Wednesday, 15 March 2017

Kapok Generalisation

After reading 'Kapok for a Cushion' the X-Men completed accepted the generalisation "It is important to preserve the skills and crafts from the past".

We believe it is important to preserve the skills and crafts of the past. Preserving means to save the skills and crafts from being forgotten by using them still. In the village of Kimi’angatau on the island of Ma’uke in the Cook Islands Moira made a kapok cushion using traditional skills and used traditional crafts such as a weaved basket.

Using the skills to produce traditional crafts teaches young people about the history and culture of their ancestors in a practical way. For example using a tivaevae pattern on the cushion was a way of showing respect and the importance of this pattern in the Cook Island culture.

Another benefit of using traditional skills is that you can transfer the same skills to other tasks. For example the skills used to create the weaved basket could also be used to produce clothes and art.

Using traditional skills and crafts is also a good way to save money. Often homemade crafts are cheaper than buying them from a shop.  Making her own cushion with materials that she found is much cheaper than buying one brand new.

However sometimes it may not be suitable to use traditional crafts. People in the Cook Islands often now use rubber or synthetic cushions, pillows and mattresses due to being allergic to the kapok fibres.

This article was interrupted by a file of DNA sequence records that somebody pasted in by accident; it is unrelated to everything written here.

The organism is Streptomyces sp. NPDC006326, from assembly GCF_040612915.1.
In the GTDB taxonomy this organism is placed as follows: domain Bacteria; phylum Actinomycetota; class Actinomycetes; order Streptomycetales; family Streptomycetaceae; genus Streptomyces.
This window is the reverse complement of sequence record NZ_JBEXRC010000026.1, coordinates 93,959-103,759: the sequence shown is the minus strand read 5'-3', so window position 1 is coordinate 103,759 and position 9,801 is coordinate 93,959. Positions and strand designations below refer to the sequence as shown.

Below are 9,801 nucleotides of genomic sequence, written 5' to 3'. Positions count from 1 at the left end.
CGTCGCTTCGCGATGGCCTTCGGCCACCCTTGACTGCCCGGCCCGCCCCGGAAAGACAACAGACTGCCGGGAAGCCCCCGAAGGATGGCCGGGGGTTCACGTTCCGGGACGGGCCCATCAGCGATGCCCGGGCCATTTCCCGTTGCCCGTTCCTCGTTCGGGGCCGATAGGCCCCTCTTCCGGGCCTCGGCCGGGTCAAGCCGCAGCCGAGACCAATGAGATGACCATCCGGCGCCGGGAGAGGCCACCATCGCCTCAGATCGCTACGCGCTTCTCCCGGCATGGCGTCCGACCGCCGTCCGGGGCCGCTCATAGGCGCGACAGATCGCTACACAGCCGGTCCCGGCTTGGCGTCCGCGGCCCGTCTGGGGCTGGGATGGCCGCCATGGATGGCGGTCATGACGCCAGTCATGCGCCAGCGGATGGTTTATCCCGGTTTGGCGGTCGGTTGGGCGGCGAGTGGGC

Overall we believe it is important to preserve the skills and crafts from the past because it teaches young people about their history, culture and identity, you learn skills you can use in other ways and it can save you money. In Maori there are other skills and crafts such as the poi, flax weaving, moko and carving. Preserving these skills is just as important to preserving the skills in the Cook Islands. However Maori skills and crafts are under greater threat of being lost because not many people practise these skills anymore and there is a greater number of migrants coming to New Zealand bringing their own skills and crafts. To preserve these traditional Maori skills we suggest all children in New Zealand should be given the opportunity to learn a traditional skill such as making poi, carving or weaving flax.

We believe our generalisation is extended abstract because we supported the generalisation with evidence from the text and our own ideas. We also put our ideas in a new context by discussing Maori crafts and skills and how these can be preserved.

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